This is part three in a series of three articles on organic foods originally published by Food Sentry on May 31, 2013. Part one is here: The Low-Down on Organic Foods. Part two is here: Organic vs. Non-Organic: What’s the Difference?
Are organic food products safer than non-organic food products? Given the requirements set forth in the National Organic Program legislation, and based on what conventional wisdom says about pesticides and antibiotics, the logical assumption would be that organic food products are indeed safer and less risky than non-organic food products.
Research into the safety differences between organic products and their non-organic counterparts, however, has basically concluded that, given what data are currently available (all of the research notes data limitations), it appears that the safety differences between the two product categories are not as vast as logic and conventional wisdom might dictate.
According to recent studies and the limited data on which they are based:
- Pesticide residues are generally present on both organic and non-organic produce, and, on average, appear to be present in lower concentrations on organic products. However, while it seems obvious that food is healthier when not contaminated by pesticide residues, there is very limited/insufficient data available from reputable studies showing that legal pesticide residues pose any actual harm to humans when ingested at the levels permitted by law. Most of the studies tend to agree that any benefits gained from the reduction of exposure to pesticide residues achieved by consuming organic products are negligible. Know that this is a contentious area among scientists, with strong agendas in play.
- Microbiological contaminants (e.g., bacteria such as E. coli) are generally present on both organic and non-organic products in varying degrees. Some research has found that organics have lower microbiological contamination, while other research has found the opposite. The presence of microbiological contaminants may not vary much (if at all) between the two product types; however, there is a lower incidence of antimicrobial-resistant strains on organic products.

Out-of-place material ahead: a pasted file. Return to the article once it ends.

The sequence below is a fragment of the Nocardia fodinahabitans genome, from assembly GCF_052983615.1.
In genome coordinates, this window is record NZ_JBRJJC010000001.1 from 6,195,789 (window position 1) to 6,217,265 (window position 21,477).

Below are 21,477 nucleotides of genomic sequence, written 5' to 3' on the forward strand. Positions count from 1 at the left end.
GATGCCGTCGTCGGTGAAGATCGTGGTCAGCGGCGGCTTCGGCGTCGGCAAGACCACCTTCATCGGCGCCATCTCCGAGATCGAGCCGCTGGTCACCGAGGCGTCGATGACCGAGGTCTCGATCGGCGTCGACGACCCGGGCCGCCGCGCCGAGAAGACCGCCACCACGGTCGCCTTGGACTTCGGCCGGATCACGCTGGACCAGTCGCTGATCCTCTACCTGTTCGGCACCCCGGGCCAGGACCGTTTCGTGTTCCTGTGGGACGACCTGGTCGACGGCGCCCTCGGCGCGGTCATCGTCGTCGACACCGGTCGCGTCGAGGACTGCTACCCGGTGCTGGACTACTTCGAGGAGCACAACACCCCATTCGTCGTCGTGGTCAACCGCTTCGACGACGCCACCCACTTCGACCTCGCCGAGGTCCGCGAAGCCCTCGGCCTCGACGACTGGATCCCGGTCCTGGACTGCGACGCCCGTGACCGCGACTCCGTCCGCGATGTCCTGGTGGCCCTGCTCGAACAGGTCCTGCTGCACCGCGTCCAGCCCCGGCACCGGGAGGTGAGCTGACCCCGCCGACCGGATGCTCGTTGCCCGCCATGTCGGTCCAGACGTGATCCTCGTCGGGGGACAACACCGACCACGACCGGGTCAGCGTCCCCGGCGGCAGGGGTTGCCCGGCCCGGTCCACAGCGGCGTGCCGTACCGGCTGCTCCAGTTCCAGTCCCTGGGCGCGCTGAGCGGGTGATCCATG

- Toxic metal contamination of organic produce has been found to be similar to that of non-organic produce, and most of the research has found the differences to be negligible.
- Food additives are also limited in organic products and are therefore generally present in lower quantities than in non-organic products. However, most approved food additives don’t appear to be toxic when used in conformance with established limits.
- Other contaminants such as nitrates (found in synthetic fertilizers) appear to be lower, on average, in organic products, though they are still present. Some scientists have cited various instances in which organic foods have higher levels of secondary metabolites (e.g., polyphenolic compounds, antioxidants) as a positive feature. Others have indicated that this may pose a health risk due to the supposed increased presence of naturally occurring toxins (which some research has suggested are equally as potent as synthetic toxins), resulting from an increase in the plant’s use of natural defense mechanisms.
We cannot emphasize enough that, as it stands, many of the research conclusions with regard to organic vs. non-organic product safety are premature. All of the studies cite a lack of data as a limiting factor in their conclusions, but with the data that have been collected, these are the assumptions that have been logically made.
You might be surprised at the above conclusions, but organic foods are a hot-button item in both the commercial and scientific sectors, as well as among consumers. Our review of the science so far indicates that, in spite of what you may hear, there is still a great deal of ambiguity in the data regarding the nutritional value and health benefits of organic food.
Food Sentry’s own data show more than 50 organic food recalls in the past year in Canada and the U.S. The reported contaminants have included Salmonella, E. coli, Listeria monocytogenes, cadmium and mycotoxins. It’s worth knowing that even though a great deal of care may be taken in growing and harvesting the food, contamination can be introduced anywhere in the production process, and organic foods are not immune to this problem.
The safety answer
Based on currently available data, there is not much evidence showing that organic products are wholly safer than non-organic products. The fact of the matter is that there is still a great deal of research that needs to be done before any definitive conclusions can be drawn about safety differences. In the meantime, however, what can you do to maximize your food’s safety and mitigate risks? In general, the same rules that apply to non-organic food apply to organic products as well:
- Wash and scrub your produce thoroughly prior to consumption;
- Keep perishables refrigerated and be wary of perishables left out at room temperature for more than two or three hours;
- Keep meats separate from produce during preparation;
- Do not use foods that appear moldy or that have passed their expiration dates;
- Cook meats and eggs thoroughly prior to consumption;
- And, of course, wash your hands prior to, and after, handling food products.
Until further research is performed, what you as an individual ultimately have to decide when considering the purchase of organic products is whether or not the potential risks posed by substances used in non-organic food production such as pesticides, synthetic chemicals/additives and antibiotics, etc., warrant purchasing organics to try and minimize your exposure to these substances. This is a personal decision. Our goal here is to provide you with information that can help you make a decision with which you are comfortable.© Food Safety News